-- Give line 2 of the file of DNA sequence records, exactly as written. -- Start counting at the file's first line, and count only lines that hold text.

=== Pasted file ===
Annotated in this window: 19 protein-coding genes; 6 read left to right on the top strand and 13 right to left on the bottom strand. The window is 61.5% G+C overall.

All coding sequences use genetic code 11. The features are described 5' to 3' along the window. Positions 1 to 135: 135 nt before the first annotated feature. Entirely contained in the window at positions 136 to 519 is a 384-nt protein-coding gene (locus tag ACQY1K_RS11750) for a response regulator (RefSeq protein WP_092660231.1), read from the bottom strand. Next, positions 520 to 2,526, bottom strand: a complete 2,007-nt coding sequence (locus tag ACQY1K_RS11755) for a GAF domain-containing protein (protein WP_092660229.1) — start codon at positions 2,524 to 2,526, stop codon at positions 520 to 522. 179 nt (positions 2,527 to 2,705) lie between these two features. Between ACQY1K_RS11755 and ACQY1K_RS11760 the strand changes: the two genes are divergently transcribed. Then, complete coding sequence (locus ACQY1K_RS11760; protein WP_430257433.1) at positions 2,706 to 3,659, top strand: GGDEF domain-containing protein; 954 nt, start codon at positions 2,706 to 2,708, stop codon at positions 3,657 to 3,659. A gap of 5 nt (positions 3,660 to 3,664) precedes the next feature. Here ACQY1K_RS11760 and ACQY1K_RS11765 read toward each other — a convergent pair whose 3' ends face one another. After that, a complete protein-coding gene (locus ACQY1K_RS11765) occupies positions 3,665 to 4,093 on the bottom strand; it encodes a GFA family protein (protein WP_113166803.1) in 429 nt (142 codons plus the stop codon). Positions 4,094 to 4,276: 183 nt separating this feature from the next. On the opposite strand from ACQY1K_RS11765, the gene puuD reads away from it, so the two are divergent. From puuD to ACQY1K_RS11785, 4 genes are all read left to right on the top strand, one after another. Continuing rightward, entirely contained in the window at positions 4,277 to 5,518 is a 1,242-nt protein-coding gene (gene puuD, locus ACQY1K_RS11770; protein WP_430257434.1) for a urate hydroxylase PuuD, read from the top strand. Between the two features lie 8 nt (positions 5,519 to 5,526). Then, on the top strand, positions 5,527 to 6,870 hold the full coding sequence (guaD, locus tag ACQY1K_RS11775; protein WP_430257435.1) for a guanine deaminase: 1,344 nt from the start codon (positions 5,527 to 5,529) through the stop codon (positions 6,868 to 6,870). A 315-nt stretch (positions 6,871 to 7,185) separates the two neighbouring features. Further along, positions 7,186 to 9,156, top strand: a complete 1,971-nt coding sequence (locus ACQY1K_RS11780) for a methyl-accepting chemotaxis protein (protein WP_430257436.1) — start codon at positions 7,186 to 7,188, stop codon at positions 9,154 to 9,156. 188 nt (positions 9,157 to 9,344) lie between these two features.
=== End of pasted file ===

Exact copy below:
All coding sequences use genetic code 11. The features are described 5' to 3' along the window. Positions 1 to 135: 135 nt before the first annotated feature. Entirely contained in the window at positions 136 to 519 is a 384-nt protein-coding gene (locus tag ACQY1K_RS11750) for a response regulator (RefSeq protein WP_092660231.1), read from the bottom strand. Next, positions 520 to 2,526, bottom strand: a complete 2,007-nt coding sequence (locus tag ACQY1K_RS11755) for a GAF domain-containing protein (protein WP_092660229.1) — start codon at positions 2,524 to 2,526, stop codon at positions 520 to 522. 179 nt (positions 2,527 to 2,705) lie between these two features. Between ACQY1K_RS11755 and ACQY1K_RS11760 the strand changes: the two genes are divergently transcribed. Then, complete coding sequence (locus ACQY1K_RS11760; protein WP_430257433.1) at positions 2,706 to 3,659, top strand: GGDEF domain-containing protein; 954 nt, start codon at positions 2,706 to 2,708, stop codon at positions 3,657 to 3,659. A gap of 5 nt (positions 3,660 to 3,664) precedes the next feature. Here ACQY1K_RS11760 and ACQY1K_RS11765 read toward each other — a convergent pair whose 3' ends face one another. After that, a complete protein-coding gene (locus ACQY1K_RS11765) occupies positions 3,665 to 4,093 on the bottom strand; it encodes a GFA family protein (protein WP_113166803.1) in 429 nt (142 codons plus the stop codon). Positions 4,094 to 4,276: 183 nt separating this feature from the next. On the opposite strand from ACQY1K_RS11765, the gene puuD reads away from it, so the two are divergent. From puuD to ACQY1K_RS11785, 4 genes are all read left to right on the top strand, one after another. Continuing rightward, entirely contained in the window at positions 4,277 to 5,518 is a 1,242-nt protein-coding gene (gene puuD, locus ACQY1K_RS11770; protein WP_430257434.1) for a urate hydroxylase PuuD, read from the top strand. Between the two features lie 8 nt (positions 5,519 to 5,526). Then, on the top strand, positions 5,527 to 6,870 hold the full coding sequence (guaD, locus tag ACQY1K_RS11775; protein WP_430257435.1) for a guanine deaminase: 1,344 nt from the start codon (positions 5,527 to 5,529) through the stop codon (positions 6,868 to 6,870). A 315-nt stretch (positions 6,871 to 7,185) separates the two neighbouring features. Further along, positions 7,186 to 9,156, top strand: a complete 1,971-nt coding sequence (locus ACQY1K_RS11780) for a methyl-accepting chemotaxis protein (protein WP_430257436.1) — start codon at positions 7,186 to 7,188, stop codon at positions 9,154 to 9,156. 188 nt (positions 9,157 to 9,344) lie between these two features.